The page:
25 senior Community Network Builders’ from around the country converged in Miami this past fall to generate what they called “actionable knowledge” about what they do, how they do it and why they think this work is distinctive and impactful and needed now in struggling American communities.
This 2 day convening was sponsored by the Knight Foundation with Grassroots Grantmakers, and with our planning and facilitation help. “Community Network Builders” are seasoned leaders and change agents working locally to build new networks of relationships across class, race, geographic, professional and other boundaries that otherwise hamper effective progress and functionality in our towns, cities and rural areas. These new networks are designed to unleash the kind of creative and optimistic energy – and a more effective functionality – needed to tackle tough challenges and drive positive community change in the 21st Century.
Five headlines emerged from what we consider a first ever gathering of this type:
While the Community Network Builders at the Miami convening can be found working in a range of disciplines – community organizing, community building, human services support, engagement in faith communities, health care – they have a common perspective and a common approach: to offer the optimum environment for people to engage, bring their own best stuff, build trusting relationships and co-create. In this way, Community Network Building is about unleashing aspirational energy – or an aspirational force – to catalyze and shape and sustain healthy and productive community life.
Over the two days, participants – organized beforehand into Session Teams - led Open Space small group discussions and fish-bowl reflections sessions around 4 areas of inquiry:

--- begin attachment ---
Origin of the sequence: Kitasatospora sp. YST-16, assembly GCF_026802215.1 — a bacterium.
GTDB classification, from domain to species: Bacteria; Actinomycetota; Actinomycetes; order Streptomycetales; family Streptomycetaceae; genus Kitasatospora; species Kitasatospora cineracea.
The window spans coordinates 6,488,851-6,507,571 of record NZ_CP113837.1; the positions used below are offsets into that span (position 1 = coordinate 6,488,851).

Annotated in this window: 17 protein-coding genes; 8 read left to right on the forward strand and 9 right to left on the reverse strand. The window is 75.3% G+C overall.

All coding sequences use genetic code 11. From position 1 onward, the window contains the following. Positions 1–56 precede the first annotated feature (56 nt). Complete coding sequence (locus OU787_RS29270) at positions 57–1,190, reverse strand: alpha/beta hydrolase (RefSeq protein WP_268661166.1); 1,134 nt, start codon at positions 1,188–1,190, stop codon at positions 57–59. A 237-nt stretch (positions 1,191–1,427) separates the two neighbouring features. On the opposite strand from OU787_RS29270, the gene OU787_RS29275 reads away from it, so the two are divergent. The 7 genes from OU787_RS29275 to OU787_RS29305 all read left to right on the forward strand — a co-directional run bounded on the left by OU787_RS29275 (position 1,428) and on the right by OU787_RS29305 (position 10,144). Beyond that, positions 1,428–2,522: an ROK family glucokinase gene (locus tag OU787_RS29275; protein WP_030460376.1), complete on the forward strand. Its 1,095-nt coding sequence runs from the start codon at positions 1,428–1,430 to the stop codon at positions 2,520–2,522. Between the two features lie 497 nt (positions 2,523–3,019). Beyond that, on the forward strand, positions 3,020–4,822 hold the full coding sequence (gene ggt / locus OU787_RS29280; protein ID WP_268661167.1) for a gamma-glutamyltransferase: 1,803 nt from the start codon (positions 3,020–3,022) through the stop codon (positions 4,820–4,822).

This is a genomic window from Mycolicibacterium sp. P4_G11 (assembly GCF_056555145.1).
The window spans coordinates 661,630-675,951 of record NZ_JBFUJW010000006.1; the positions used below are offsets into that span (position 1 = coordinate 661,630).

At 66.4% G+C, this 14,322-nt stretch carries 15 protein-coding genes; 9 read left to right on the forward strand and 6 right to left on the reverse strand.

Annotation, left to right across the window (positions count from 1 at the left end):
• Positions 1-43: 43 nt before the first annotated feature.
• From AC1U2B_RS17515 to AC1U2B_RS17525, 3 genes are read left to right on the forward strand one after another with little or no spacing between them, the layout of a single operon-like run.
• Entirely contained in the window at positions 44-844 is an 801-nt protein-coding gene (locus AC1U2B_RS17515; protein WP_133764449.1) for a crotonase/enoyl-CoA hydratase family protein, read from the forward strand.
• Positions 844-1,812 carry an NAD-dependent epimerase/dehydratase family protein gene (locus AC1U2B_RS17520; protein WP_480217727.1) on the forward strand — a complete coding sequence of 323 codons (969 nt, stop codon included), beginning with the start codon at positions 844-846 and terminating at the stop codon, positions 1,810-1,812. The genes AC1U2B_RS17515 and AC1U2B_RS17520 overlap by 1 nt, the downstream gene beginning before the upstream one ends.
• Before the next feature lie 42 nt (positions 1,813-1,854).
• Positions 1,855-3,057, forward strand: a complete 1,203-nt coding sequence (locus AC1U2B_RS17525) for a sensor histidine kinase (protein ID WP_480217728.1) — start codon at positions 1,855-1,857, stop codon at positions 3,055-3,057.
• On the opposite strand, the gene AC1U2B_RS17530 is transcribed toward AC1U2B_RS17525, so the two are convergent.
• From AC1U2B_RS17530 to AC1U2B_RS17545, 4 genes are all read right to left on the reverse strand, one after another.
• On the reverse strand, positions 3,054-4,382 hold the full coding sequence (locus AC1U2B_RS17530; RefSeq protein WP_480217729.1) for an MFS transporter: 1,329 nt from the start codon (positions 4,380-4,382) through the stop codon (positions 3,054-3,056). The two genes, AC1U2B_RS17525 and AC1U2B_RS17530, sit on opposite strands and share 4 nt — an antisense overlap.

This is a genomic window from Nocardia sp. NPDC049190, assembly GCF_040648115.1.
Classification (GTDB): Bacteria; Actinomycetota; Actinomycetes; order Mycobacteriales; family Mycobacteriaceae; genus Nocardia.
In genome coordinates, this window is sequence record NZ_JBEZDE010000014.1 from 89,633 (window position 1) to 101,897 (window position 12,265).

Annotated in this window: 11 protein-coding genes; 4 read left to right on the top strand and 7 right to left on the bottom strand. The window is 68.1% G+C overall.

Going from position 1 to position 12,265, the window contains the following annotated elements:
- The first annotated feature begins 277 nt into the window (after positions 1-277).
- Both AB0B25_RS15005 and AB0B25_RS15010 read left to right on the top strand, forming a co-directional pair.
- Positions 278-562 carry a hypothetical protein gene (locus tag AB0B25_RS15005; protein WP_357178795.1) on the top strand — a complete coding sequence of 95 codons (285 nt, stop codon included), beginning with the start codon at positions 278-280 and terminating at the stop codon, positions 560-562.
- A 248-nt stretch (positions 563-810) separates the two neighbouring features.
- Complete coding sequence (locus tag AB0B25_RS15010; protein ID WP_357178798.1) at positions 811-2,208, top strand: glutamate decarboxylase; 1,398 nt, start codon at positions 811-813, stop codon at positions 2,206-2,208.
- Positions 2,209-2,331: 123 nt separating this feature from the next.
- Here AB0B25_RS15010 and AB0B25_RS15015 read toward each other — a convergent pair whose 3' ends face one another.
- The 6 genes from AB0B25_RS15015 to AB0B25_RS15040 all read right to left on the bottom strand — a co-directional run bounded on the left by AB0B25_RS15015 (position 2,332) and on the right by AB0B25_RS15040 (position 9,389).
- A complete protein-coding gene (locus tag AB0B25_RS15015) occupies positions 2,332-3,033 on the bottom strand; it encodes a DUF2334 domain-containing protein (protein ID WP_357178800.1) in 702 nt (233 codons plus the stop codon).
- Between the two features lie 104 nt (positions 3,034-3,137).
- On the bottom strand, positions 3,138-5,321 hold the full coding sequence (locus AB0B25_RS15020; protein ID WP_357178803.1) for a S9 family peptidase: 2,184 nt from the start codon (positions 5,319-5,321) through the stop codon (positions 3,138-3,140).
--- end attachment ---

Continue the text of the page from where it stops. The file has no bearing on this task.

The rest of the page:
The Practice and Urgency of Creating Space
Community Network Leaders see their practice as creating aspiration-driven spaces – rooms, meetings, physical space, moments of community life – that help people connect across differences, build supportive relationships, engage in value exchange, generate action and co-create with each other. They see their work in these spaces, wherever they may be, is rooted in an essential bundle of activities and behaviors explicitly designed to create the force needed in the moment.
As Leaders and Stewards, Trading Control for Co-Investment
It is a challenging irony that to effectively lead in a network environment requires one to lead with one’s own needs, questions and vulnerabilities. Community Network Builders see their primary role as ‘creating, recognizing and protecting spaces for co-investment.’ But the leadership/stewardship role in a network like this creates a fundamental challenge to the leader – to work to diminish his/her own real and perceived positional power in order to create space for others to lead, create and engage. This is more than leading by example. This is the primary set of acts and behaviors that is the leverage to pry open spaces where trust can be established and rule. Community Network Builders work in environments where mistrust is heightened and the pain of being invisible and diminished is palpable and present in many people and therefor in most of our interactions. It takes radical acts of surrender to counteract these forces and we as leaders need to surrender first; surrender control, pre-conceived notions about what will work, pre-determined views about the outcomes that will result.
If surrender is the first role, bold experimentation with “devices and contrivances” designed to bring people into mutually supportive relationships is the second. The network steward is not a passive facilitator but the first in the room that voices the need and desire for new connections and relationships and the ‘mad scientist’ who comes up with contrivances like The NeighborCircle, the NeighborNight, Tuesday’s Together, The Check In, the Hello Circle, Speed Friending, The Weaver Explore – all simple devices to encourage connectivity across differences.